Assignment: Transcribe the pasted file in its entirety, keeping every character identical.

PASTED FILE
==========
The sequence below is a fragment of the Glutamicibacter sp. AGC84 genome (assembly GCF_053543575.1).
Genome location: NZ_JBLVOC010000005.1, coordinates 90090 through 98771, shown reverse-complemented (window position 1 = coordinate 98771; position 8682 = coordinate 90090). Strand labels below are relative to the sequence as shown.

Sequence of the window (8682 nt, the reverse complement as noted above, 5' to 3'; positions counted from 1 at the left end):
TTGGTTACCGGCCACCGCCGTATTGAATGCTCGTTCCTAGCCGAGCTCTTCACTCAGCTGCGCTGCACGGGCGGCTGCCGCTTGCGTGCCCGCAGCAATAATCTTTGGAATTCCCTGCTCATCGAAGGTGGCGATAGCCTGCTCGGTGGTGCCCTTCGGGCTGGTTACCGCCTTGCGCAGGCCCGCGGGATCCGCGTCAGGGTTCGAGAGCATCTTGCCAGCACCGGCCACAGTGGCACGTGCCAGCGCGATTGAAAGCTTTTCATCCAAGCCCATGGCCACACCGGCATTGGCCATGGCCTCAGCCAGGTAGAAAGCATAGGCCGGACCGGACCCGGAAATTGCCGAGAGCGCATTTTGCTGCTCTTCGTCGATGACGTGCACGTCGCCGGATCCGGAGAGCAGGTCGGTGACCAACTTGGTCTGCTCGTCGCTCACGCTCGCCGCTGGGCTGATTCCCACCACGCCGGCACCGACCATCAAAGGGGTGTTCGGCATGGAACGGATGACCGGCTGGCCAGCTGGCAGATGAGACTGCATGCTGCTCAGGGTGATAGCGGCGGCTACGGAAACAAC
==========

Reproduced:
The sequence below is a fragment of the Glutamicibacter sp. AGC84 genome (assembly GCF_053543575.1).
Genome location: NZ_JBLVOC010000005.1, coordinates 90090 through 98771, shown reverse-complemented (window position 1 = coordinate 98771; position 8682 = coordinate 90090). Strand labels below are relative to the sequence as shown.

Sequence of the window (8682 nt, the reverse complement as noted above, 5' to 3'; positions counted from 1 at the left end):
TTGGTTACCGGCCACCGCCGTATTGAATGCTCGTTCCTAGCCGAGCTCTTCACTCAGCTGCGCTGCACGGGCGGCTGCCGCTTGCGTGCCCGCAGCAATAATCTTTGGAATTCCCTGCTCATCGAAGGTGGCGATAGCCTGCTCGGTGGTGCCCTTCGGGCTGGTTACCGCCTTGCGCAGGCCCGCGGGATCCGCGTCAGGGTTCGAGAGCATCTTGCCAGCACCGGCCACAGTGGCACGTGCCAGCGCGATTGAAAGCTTTTCATCCAAGCCCATGGCCACACCGGCATTGGCCATGGCCTCAGCCAGGTAGAAAGCATAGGCCGGACCGGACCCGGAAATTGCCGAGAGCGCATTTTGCTGCTCTTCGTCGATGACGTGCACGTCGCCGGATCCGGAGAGCAGGTCGGTGACCAACTTGGTCTGCTCGTCGCTCACGCTCGCCGCTGGGCTGATTCCCACCACGCCGGCACCGACCATCAAAGGGGTGTTCGGCATGGAACGGATGACCGGCTGGCCAGCTGGCAGATGAGACTGCATGCTGCTCAGGGTGATAGCGGCGGCTACGGAAACAAC